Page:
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Finding Rest in a Restless World

Psalm 23 offers something that we all need today.  It offers us rest and renewal in the midst of our busy lives.   In our always-on, always-available culture, we all want rest and renewal and we are all challenged to find both.  One of the reasons, we struggle to find rest is because our our unhealthy engagement with social media.  Social media is an all-of-us problem because it promises rest and fulfillment but never delivers.

As you live your life following Jesus, the Good Shepherd, consider these tips for living socially in a way that is best.

Be An Intentional Parent
The reach of social media is too great for Christian parents to plug their ears and hope it goes away. Martin says, “Social media is not a fad. It’s not going away. And it’s arguably the most pervasive discipleship force in the world right now.”  We must disciple our kids so that they know how to live in a social world where they are shaped by Jesus, not by algorithms.

Intentional parents allow age-appropriate online engagement.  Recently, Matthew McConaughey captured headlines when he allowed his 15-year-old son to join Instagram.  Even a man who lives in the public eye saw the dangers of social media for his kids.    He allowed his son to start his social footprint after a 2-YEAR CONVERSATION on the topic.
"Let's talk about what it is. Let's talk about the upfalls. Let's talk about the downfalls. Let's talk about the assets. Let's talk about the traps," "Let's talk about what you wanna tell. What's your story? Because what happens a lot of times with young people and social media is they wake up in the morning and the first thing on their mind is, ‘What will be a good post?’ Instead of, ‘What do I want to do today.'" McConaughey believes today's youth should be more concerned with what they're doing in their own lives before addressing what to share and record. 

IRL Mindset:  One of the ways we can be intentional parents is to pick up an IRL only mindset.   IRL - in real life - relationships are the starting point for our social engagement.   When our kids stepped onto social platforms, we allowed them to do so with limits.  We limited the platforms they could be on.  For instance, we didn’t allow Snapchat until they graduated from high school.  Our thinking was there is enough drama in a teenagers life.  We don’t need to add more with Snap.   Second, we limited their online connections to people they knew or were friends with in real life.   Social shouldn’t be just about chasing likes or growing our following so in real life relationships should also take priority even in social media connections.  IRL also protects kids from the dangers of online predators and others who seek to harm not help our kids.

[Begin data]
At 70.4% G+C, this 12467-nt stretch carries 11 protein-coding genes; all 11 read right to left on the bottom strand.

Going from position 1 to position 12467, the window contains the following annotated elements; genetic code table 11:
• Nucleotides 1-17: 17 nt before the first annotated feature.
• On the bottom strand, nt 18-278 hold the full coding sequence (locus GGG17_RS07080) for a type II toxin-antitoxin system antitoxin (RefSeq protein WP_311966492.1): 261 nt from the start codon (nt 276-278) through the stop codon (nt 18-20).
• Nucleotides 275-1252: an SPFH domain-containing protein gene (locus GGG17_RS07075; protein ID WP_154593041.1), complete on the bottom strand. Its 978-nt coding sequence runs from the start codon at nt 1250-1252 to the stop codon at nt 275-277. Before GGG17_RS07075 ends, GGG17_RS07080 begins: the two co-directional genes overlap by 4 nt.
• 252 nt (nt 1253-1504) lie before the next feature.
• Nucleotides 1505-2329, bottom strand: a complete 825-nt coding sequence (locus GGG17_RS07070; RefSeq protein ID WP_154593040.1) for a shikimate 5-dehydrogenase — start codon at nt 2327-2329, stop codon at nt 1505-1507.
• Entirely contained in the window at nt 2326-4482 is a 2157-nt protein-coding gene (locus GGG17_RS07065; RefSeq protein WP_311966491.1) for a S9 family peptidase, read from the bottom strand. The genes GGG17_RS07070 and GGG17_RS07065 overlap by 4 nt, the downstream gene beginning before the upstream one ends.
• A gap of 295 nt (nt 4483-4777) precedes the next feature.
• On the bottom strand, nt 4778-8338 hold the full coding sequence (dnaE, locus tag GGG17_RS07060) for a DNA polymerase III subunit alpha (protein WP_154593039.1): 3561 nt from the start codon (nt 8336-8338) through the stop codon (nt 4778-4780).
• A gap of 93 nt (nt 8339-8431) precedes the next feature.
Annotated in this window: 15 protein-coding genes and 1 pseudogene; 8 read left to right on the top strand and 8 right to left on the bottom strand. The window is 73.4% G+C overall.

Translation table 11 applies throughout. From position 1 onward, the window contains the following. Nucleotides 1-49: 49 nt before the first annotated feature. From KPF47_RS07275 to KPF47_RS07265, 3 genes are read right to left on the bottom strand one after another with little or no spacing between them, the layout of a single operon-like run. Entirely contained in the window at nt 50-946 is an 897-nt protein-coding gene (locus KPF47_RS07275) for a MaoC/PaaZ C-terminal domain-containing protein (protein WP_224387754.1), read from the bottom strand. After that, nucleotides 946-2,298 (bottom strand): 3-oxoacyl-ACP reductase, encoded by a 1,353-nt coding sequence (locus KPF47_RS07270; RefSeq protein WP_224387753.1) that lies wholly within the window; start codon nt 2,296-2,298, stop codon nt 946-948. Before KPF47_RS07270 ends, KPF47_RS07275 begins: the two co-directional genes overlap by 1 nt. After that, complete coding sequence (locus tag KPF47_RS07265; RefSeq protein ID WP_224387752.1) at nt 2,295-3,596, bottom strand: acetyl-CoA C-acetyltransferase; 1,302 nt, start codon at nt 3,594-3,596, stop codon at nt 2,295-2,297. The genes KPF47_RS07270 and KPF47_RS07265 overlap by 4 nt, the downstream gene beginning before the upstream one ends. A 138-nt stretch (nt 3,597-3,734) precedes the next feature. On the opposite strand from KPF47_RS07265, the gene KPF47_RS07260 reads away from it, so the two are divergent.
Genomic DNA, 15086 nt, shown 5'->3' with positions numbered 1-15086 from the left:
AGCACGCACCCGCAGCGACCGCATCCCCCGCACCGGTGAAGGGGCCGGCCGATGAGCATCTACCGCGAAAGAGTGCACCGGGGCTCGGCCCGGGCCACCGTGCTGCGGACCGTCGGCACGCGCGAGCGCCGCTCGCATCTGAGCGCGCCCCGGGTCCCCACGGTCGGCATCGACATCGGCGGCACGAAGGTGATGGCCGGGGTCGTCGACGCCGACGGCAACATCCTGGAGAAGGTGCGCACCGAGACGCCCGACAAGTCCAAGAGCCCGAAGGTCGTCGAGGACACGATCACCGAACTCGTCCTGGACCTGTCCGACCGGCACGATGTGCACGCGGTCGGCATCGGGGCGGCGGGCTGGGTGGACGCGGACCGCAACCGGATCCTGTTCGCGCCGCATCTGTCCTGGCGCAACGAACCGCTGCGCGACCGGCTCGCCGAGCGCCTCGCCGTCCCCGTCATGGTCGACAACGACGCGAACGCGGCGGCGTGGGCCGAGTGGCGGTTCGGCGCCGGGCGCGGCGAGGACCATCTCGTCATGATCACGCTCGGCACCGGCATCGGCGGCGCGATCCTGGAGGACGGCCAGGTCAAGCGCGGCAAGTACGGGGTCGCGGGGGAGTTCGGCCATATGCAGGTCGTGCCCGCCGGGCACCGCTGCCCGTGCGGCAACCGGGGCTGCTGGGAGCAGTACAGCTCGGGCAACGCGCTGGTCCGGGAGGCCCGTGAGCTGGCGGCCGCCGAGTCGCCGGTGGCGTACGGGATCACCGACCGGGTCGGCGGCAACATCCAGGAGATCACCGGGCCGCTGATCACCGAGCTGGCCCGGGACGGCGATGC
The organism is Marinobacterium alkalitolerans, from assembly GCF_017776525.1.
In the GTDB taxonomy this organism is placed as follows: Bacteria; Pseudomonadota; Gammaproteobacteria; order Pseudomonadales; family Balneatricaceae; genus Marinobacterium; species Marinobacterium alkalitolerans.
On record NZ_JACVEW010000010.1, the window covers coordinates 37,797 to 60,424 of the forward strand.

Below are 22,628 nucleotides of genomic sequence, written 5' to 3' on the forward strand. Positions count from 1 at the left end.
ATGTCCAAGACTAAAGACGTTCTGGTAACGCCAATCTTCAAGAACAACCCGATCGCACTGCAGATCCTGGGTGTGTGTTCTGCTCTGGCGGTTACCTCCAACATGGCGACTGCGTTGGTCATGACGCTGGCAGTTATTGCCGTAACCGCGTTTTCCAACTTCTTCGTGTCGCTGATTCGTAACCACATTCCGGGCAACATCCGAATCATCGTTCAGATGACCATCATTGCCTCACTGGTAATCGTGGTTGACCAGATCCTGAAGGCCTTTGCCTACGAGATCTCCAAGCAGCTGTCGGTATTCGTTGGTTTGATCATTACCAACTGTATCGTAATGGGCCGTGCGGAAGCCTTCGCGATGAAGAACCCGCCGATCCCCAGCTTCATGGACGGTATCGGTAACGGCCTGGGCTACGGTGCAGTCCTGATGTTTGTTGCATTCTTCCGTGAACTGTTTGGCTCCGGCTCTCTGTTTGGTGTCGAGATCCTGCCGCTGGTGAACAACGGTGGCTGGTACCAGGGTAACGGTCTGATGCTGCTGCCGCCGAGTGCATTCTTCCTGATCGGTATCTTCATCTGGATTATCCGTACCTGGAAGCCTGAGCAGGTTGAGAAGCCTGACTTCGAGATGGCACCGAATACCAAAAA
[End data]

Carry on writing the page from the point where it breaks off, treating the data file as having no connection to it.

Grow in Personal Discernment
Be an active fact checker.  Discernment is a key to Christian discipleship which social media opposes.  In fact, people actively hate fact-checkers and the seeming limiting of social content.  But, fact-checking is a practice we must all grow in so that we grow in our faith. “Because we are overwhelmed with so much content—whether informative, entertaining, or otherwise—our ability to discern the truth and moral value of content is hindered.” We can’t keep up with all the content and don’t have time or energy to fact-check every story so we default to truth, believing without ever discerning.

Set Screen Limits:  Since our capacity to discern is limited, we should limit our screen time.  When our kids were younger, we limited their screen time by having them check their phones in each night.  When it was time to rest, phones were powered down.  Was this always popular?  No.  Did it create some challenges for them when others were texting or messaging late?  Yes.  But, for their benefit, we checked their phones in and limited their screen time.  I have adult friends who do the same.  At a certain time, they plug their phones in and are done with everything online for the evening.  If you don’t have the discipline to do this for yourself, consider setting up focus settings and intentional screen time settings on your phone so that your device helps you to rest.

Unfollow, Unfriend Without Guilt:  Sometimes, we need to unfriend and unfollow people on social media.  We do this not because we are against them but because we are for ourselves!  If you find yourself being triggered by someone else online, be mature and unfriend or unfollow them.  When you do this, you protect you from you by only ingesting positive, beneficial content online.

Remember Where Rest Truly Is Found
Many scroll on social as a way to disengage, a way to rest, or a way to escape.  Yet, our attempts to escape only compound our problems.  According to Chris Martin in his work, A Wolf in Their Pockets, social media has 13 profound effects on us:

  1. It distorts our sense of purpose.
  2. It undermines our relationships.
  3. It breeds envy and discontent.
  4. It diminishes our humility and discernment.
  5. It fuels anxiety and depression.
  6. It distorts our understanding of sex and beauty.
  7. It polarizes our views and divides our communities.
  8. It undermines our trust in institutions and experts.
  9. It spreads misinformation and conspiracy theories.
  10. It erodes our critical thinking skills.
  11. It makes us more vulnerable to manipulation.
  12. It disrupts our sleep and overall health.
  13. It leads us to worship idols other than God.

Psalm 23 reminds us that our rest isn’t found in escaping from life but in trusting the Good Shepherd with all of our lives.  We don’t find rest through mindless social media pursuits, but by putting our hope and trust in Jesus.  Never forget:  The gospel is more beautiful, more transformative, more refreshing, and more captivating than anything social media sells.
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